Thomas Hazlett

Thomas Hazlett holds the H.H. Macaulay Endowed Chair in Economics at Clemson, conducting research in the field of Law and Economics and specializing in the Information Economy, including the analysis of markets and regulation in telecommunications, media, and the Internet. Prof. Hazlett served as Chief Economist of the Federal Communications Commission, and has held faculty positions at the University of California, Davis, Columbia University, the Wharton School, and George Mason University School of Law. His research has appeared in such academic publications as the Journal of Law & Economics, the Journal of Legal Studies, the Journal of Financial Economics and the Rand Journal of Economics, and he has published articles in the Univ. of Pennsylvania Law Review, the Yale Journal on Regulation, the Columbia Law Review, and the Berkeley Technology Law Journal. He also writes for popular periodicals including the Wall Street Journal, New York Times, Reason, The New Republic, The Economist, Slate, and the Financial Times, where he was a columnist on technology policy issues, 2002-2011. Prof. Hazlett also serves as Director of the Information Economy Project at Clemson University. He has provided expert testimony to federal and state courts, regulatory agencies, committees of Congress, foreign governments, and international organizations. His latest book, THE POLITICAL SPECTRUM: The Tumultuous Liberation of Wireless Technology, from Herbert Hoover to the Smartphone, was published by Yale University Press in 2017.

Pierre de Vries

Pierre de Vries is former co-director of the Spectrum Policy Initiative and current director emeritus and distinguished advisor at Silicon Flatirons. He has worked in seed venture capital, technology consulting, software development and spectrum policy, and is currently exploring how people use socially significant stories to make sense of technology. He is also currently scholar in residence at the ATLAS Institute of the University of Colorado Boulder, and visiting senior scientist at the Institute for Networked Systems of RWTH Aachen University. He was a technology advisor to Harris Wiltshire & Grannis LLP, Washington DC (2007–2010) and senior fellow at the Annenberg Center for Communication of the University of Southern California (2006–2007). Prior to this, he held various positions at Microsoft including chief of incubation and senior director of advanced technology and policy. De Vries holds a BSc (Honours) from Stellenbosch University and a DPhil in theoretical physics from the University of Oxford.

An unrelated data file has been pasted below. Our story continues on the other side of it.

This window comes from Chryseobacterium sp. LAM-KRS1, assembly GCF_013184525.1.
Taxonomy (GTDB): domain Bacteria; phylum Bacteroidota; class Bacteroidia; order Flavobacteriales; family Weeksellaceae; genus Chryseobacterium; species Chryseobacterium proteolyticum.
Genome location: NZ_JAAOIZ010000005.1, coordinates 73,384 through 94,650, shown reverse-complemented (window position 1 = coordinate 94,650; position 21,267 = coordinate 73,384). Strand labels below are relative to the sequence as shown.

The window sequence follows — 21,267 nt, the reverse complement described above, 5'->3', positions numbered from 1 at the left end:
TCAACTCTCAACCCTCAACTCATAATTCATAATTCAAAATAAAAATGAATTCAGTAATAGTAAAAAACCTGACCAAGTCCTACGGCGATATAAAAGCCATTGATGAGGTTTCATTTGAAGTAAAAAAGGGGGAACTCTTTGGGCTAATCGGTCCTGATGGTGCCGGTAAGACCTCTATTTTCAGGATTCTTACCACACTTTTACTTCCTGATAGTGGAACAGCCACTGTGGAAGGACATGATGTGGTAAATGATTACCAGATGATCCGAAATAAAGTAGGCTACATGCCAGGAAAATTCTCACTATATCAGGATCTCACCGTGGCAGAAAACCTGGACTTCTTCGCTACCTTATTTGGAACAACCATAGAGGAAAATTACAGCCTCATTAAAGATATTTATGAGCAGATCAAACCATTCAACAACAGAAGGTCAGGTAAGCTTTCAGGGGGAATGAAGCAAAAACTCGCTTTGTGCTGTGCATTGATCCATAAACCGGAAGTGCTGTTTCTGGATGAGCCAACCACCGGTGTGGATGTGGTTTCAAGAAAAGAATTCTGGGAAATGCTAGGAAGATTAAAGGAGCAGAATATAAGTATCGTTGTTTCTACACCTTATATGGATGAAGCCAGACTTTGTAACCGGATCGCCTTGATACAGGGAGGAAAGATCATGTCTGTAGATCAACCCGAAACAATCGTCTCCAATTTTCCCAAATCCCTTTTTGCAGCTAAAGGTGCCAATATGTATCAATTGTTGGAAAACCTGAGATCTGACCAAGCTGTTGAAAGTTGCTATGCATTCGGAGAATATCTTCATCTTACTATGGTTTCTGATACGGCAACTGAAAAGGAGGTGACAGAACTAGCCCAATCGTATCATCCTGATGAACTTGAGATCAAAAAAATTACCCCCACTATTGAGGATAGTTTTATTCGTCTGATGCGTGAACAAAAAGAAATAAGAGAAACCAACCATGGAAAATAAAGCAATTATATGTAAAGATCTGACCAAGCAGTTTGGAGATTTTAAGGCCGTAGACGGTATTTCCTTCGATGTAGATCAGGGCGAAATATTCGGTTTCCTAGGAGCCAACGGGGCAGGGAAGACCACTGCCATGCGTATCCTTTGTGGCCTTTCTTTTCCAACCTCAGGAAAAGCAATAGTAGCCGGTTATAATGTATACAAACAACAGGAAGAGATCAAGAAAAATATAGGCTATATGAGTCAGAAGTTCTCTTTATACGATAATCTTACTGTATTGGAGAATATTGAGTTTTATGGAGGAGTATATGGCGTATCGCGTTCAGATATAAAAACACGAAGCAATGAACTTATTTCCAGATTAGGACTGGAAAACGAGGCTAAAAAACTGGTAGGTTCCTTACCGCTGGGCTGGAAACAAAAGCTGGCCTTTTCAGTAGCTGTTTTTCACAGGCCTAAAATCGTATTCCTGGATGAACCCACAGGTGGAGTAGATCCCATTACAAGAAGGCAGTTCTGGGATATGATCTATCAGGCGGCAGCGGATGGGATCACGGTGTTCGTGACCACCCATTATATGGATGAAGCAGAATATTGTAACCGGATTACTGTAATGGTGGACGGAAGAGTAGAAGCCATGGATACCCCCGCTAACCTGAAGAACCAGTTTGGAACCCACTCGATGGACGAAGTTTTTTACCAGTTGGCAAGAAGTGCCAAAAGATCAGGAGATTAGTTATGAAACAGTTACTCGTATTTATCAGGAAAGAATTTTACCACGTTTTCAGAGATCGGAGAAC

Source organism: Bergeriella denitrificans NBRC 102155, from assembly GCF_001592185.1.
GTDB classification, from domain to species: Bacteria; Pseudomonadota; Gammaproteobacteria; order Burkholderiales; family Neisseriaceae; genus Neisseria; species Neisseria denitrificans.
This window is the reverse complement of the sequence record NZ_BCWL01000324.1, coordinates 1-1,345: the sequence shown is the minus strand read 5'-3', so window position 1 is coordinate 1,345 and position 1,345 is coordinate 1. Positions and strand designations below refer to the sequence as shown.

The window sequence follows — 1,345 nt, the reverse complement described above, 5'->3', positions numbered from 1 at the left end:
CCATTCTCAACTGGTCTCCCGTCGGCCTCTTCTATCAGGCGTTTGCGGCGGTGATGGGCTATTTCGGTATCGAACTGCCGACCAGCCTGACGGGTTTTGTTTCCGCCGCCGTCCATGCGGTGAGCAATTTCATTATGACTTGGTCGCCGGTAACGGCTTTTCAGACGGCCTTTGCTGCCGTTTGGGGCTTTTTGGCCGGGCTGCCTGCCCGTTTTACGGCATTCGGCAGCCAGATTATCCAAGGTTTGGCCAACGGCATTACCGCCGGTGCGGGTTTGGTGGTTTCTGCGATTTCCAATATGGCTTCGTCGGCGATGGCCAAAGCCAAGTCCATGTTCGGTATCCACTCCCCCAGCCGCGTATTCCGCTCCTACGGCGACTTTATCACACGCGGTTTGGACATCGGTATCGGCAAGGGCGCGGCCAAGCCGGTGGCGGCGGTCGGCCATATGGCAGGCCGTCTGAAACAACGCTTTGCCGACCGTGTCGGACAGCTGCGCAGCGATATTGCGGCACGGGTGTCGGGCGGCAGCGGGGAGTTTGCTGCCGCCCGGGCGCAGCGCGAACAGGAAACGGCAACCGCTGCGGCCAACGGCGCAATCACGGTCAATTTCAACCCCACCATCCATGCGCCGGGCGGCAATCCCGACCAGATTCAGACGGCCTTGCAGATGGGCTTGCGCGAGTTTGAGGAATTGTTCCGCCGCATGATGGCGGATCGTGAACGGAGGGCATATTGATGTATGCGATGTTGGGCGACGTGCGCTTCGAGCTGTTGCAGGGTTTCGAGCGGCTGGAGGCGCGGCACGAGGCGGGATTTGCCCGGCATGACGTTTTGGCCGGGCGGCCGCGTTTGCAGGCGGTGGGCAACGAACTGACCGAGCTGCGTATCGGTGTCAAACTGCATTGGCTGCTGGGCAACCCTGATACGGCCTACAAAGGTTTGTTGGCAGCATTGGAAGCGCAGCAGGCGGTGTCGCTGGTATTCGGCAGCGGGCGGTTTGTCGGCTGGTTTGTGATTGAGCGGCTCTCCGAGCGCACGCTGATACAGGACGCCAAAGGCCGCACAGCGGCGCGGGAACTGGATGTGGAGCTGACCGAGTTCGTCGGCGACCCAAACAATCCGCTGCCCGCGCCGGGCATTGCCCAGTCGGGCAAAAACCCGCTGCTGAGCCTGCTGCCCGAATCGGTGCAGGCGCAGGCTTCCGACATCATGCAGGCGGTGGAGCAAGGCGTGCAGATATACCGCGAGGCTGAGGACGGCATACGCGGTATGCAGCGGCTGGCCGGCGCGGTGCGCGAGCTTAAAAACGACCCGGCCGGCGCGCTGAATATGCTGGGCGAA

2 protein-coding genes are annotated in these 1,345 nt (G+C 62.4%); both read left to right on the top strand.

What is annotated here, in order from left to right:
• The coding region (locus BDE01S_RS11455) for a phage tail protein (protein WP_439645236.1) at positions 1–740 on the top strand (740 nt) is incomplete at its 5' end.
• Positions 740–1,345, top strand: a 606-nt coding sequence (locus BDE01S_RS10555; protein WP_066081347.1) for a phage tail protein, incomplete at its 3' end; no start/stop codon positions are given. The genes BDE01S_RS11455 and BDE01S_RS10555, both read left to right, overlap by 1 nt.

Dale Hatfield

Bio:

Dale N. Hatfield is currently an Executive Fellow at the Silicon Flatirons Center for Law, Technology, and Entrepreneurship and an Adjunct Professor in the Interdisciplinary Telecommunications Program – both at the University of Colorado at Boulder. Prior to joining the University of Colorado, Hatfield was the Chief of the Office of Engineering and Technology at the Federal Communications Commission (FCC) and, immediately before that, he was Chief Technologist at the Agency. He retired from the FCC and government service in December 2000.

Before joining the FCC in December 1997, he was Chief Executive Officer of Hatfield Associates, Inc., a Boulder, Colorado based multidisciplinary telecommunications consulting firm. Before founding the consulting firm in 1982, Hatfield was Acting Assistant Secretary of Commerce for Communications and Information and Acting Administrator of the National Telecommunications and Information Administration (NTIA). Before moving to NTIA, Hatfield was Chief of the Office of Plans and Policy at the FCC.

Hatfield has over fifty years of experience in telecommunications policy and regulation, spectrum management and related areas. He holds a BS in electrical engineering from Case Institute of Technology and an MS in Industrial Management from Purdue University. In May 2008, Hatfield was awarded an Honorary Doctor of Science degree by the University of Colorado for, inter alia, his commitment to the development of interdisciplinary telecommunications studies.

Hatfield was the founding Executive Director of the Broadband Internet Technical Advisory Group (BITAG). He is currently serving on the FCC’s Technology Advisory Council (TAC) and on the Commerce Department’s Spectrum Management Advisory Committee (CSMAC) and served as an independent Director of Crown Castle International Corp. from July 2001 until his retirement in May 2017.

Randall Berry

Education

Ph.D. Electrical Engineering and Computer Science, MIT, Cambridge, MA

S.M. Electrical Engineering and Computer Science, MIT, Cambridge, MA

B.S. Electrical Engineering, University of Missouri, Rolla, MO

 

Research Interests

Prof. Berry’s research covers resource allocation problems that arise in networked systems ranging from communication networks to social networks. This work uses mathematical models to gain insights into such systems and draws on tools from stochastic modeling, optimization, economics and algorithms. Specific topics of current interest include developing distributed resource allocation techniques for wireless networks, dynamic spectrum sharing and wireless spectrum policy, understanding the role of incentives in network security and modeling learning and adoption in social networks.